Our current reality
Today, there are nearly 600,000 manufacturing-related jobs that cannot be filled because the applicants don’t have the required skills and talents. We need a skilled, talented workforce to fill these job openings NOW—as well as to handle all those new jobs that are projected to open up over the next three years. But, it’s more than just skills/talents for operating and maintaining manufacturing plants that are lacking.

Who will repair our bridges and buildings? Who will work in our huge distribution centers and on the trucks that deliver our food and consumer goods? Who will keep our grocery stores and malls fit for business? Who will operate and maintain our water and waste water systems? Who will install and repair our cable TV and power lines? Who will see that our power plants and refineries operate efficiently? Who will take care of our hospital and clinic medical equipment? Who will run plants that process our milk and cheese, vegetables and breads, meats and desserts, our vitamins and medicines? The skills and knowledge requirements are all pretty much the same.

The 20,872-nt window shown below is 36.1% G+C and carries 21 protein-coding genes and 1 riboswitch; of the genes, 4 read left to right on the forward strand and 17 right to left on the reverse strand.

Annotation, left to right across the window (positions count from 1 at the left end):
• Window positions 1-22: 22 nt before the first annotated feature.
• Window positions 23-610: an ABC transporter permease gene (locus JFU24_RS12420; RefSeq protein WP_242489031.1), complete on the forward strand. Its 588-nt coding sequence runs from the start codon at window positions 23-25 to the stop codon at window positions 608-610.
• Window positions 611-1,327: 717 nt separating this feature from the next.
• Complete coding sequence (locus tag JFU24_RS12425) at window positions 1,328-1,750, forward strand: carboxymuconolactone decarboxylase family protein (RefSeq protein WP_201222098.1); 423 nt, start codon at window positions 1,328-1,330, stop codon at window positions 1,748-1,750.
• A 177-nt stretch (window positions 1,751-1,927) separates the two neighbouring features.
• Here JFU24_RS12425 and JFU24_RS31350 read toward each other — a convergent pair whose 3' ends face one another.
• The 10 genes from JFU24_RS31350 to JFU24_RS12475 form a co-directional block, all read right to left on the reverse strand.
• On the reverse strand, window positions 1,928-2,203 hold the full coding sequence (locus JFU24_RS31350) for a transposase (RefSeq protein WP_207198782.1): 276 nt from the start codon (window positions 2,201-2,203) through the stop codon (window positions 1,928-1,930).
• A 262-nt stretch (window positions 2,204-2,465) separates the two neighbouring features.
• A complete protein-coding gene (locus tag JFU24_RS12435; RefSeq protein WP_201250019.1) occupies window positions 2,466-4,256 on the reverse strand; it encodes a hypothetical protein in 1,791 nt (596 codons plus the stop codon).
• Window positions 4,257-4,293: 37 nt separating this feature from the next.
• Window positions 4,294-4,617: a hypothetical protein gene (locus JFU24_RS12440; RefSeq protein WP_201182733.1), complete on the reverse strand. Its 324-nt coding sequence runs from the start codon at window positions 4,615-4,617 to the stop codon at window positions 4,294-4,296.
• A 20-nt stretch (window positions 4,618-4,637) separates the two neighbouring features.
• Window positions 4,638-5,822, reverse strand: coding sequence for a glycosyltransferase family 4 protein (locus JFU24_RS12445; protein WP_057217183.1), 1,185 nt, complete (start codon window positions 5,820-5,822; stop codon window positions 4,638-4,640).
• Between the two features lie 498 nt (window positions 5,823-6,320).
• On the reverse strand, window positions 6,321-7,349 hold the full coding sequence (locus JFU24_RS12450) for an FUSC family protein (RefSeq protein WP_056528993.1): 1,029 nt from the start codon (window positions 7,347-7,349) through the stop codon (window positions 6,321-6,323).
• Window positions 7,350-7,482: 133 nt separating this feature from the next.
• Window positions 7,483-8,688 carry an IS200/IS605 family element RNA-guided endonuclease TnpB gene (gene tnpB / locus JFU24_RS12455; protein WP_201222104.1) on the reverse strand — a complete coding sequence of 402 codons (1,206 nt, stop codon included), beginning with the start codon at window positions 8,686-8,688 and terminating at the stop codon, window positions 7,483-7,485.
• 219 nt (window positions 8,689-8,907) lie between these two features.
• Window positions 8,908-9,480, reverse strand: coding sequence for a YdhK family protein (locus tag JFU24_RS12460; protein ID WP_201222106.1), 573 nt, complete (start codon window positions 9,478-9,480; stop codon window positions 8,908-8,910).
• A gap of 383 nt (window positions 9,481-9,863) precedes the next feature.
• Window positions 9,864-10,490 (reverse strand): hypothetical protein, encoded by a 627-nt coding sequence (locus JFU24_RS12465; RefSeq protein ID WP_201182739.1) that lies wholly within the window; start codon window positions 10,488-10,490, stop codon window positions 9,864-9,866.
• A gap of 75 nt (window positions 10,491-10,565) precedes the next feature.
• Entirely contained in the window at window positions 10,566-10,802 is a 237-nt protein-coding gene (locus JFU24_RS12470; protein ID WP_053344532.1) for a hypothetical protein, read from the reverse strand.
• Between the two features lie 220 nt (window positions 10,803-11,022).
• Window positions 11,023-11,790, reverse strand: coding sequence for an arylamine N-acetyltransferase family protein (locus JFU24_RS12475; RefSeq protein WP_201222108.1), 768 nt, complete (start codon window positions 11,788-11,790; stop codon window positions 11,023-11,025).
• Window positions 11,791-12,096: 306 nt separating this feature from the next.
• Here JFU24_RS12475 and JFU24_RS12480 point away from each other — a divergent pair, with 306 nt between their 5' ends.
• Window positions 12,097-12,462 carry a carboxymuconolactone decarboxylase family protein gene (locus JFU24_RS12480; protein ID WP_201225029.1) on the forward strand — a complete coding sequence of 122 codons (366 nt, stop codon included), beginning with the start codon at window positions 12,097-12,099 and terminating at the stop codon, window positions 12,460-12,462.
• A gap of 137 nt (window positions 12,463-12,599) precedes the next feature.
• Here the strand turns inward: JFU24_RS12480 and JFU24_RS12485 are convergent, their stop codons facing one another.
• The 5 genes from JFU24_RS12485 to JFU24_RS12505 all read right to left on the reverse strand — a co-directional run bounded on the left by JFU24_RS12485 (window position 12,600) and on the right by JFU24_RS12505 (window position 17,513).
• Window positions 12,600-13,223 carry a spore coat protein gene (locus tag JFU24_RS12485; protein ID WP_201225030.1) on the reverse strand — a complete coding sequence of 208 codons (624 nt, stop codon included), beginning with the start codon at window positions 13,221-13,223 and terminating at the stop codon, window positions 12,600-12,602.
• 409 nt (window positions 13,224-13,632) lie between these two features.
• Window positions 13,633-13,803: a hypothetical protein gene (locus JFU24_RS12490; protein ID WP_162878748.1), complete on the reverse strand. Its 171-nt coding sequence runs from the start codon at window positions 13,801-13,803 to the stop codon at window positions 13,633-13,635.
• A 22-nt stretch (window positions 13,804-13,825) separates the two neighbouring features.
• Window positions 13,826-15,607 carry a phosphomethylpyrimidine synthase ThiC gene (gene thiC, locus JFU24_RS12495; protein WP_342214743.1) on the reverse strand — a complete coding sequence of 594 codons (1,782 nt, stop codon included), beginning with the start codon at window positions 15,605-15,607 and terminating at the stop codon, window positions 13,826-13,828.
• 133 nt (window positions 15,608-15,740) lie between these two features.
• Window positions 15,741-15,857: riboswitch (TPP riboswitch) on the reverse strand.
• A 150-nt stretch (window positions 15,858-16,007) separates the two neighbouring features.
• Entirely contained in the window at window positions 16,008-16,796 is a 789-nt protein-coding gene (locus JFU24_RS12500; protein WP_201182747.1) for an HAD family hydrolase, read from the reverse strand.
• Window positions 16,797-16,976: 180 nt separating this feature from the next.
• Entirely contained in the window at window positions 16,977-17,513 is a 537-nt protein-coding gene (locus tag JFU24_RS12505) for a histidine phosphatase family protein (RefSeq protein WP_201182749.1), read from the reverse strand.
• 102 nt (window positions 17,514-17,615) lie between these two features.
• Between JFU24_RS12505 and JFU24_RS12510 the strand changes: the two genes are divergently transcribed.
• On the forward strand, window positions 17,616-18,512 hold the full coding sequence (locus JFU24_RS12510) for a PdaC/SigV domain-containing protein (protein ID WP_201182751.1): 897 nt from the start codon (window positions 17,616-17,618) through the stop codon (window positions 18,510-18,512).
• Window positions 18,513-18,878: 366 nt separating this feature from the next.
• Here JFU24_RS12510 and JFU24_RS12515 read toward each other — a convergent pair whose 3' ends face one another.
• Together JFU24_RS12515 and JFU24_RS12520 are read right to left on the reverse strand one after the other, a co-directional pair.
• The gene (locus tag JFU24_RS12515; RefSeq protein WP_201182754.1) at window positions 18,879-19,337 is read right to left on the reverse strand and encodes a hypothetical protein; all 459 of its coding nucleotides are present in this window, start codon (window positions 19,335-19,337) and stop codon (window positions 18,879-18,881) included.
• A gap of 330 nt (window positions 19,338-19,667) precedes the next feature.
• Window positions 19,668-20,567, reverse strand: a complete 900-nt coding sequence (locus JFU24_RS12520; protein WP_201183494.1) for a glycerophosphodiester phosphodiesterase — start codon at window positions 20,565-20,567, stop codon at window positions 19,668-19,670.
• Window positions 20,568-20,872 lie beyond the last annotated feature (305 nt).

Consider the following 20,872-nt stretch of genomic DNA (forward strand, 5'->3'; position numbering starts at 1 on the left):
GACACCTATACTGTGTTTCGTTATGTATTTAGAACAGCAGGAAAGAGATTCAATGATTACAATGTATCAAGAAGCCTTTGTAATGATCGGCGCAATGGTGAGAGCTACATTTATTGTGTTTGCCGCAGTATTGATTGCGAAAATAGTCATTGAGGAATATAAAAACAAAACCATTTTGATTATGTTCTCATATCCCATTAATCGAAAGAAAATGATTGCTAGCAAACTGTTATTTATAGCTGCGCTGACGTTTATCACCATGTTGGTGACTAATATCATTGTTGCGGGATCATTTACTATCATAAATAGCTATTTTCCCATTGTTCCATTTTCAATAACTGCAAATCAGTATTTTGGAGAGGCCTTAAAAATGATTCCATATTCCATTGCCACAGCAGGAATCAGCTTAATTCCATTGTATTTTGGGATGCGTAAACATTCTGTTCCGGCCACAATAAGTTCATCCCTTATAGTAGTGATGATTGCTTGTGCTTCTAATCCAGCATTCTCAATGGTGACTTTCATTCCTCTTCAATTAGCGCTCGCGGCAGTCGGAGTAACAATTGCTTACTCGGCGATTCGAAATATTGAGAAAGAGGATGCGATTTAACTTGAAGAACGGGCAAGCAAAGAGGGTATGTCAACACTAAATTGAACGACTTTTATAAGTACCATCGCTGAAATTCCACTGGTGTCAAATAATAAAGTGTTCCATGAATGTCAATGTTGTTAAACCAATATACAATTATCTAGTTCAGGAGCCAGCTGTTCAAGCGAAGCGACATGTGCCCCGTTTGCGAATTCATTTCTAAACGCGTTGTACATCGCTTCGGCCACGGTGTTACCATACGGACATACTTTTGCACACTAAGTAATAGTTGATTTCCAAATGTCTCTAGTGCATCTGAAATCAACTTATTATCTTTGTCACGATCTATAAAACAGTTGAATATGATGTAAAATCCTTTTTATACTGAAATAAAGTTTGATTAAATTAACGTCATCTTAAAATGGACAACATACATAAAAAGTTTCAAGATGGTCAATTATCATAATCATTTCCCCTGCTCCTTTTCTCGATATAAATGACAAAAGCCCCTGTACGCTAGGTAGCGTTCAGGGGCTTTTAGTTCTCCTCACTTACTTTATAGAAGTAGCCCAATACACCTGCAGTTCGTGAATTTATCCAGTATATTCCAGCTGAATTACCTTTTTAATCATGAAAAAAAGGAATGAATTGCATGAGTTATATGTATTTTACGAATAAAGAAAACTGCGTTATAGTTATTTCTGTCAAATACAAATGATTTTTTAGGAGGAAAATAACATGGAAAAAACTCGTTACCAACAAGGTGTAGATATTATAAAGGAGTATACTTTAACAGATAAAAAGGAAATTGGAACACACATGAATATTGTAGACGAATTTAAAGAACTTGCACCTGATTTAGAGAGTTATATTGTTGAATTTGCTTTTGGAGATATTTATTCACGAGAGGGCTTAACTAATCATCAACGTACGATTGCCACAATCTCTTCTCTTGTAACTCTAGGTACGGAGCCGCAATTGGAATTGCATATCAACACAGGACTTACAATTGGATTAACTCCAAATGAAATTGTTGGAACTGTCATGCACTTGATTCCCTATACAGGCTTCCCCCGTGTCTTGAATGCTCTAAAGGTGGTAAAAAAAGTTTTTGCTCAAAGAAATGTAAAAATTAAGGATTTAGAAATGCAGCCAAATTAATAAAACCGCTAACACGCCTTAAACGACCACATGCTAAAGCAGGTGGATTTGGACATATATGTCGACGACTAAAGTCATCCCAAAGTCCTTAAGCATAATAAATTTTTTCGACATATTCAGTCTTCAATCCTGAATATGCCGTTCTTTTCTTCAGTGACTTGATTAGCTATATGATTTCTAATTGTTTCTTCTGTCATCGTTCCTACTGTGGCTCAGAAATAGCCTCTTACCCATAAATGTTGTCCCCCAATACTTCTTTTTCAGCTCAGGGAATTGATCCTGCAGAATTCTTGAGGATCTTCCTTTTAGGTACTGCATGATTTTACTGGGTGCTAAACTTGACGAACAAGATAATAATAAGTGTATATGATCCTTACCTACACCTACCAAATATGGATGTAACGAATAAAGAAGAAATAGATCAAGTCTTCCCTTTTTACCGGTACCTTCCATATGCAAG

We’ve clearly lost more than manufacturing jobs to China and other low-wage countries over the past decades: We, with an emphasis on our younger generations, have lost much of our aptitude for, interest in and abilities to do things with our hands and our minds—competencies that are required and IN HIGH DEMAND at this moment in history.

Regaining our competency
Some of our “core competency” in manufacturing has disappeared due to productivity-boosting technologies, the manufacturing-decline myth and ill-prepared high-school and/or college grads. That’s no excuse: We must restore our core competency!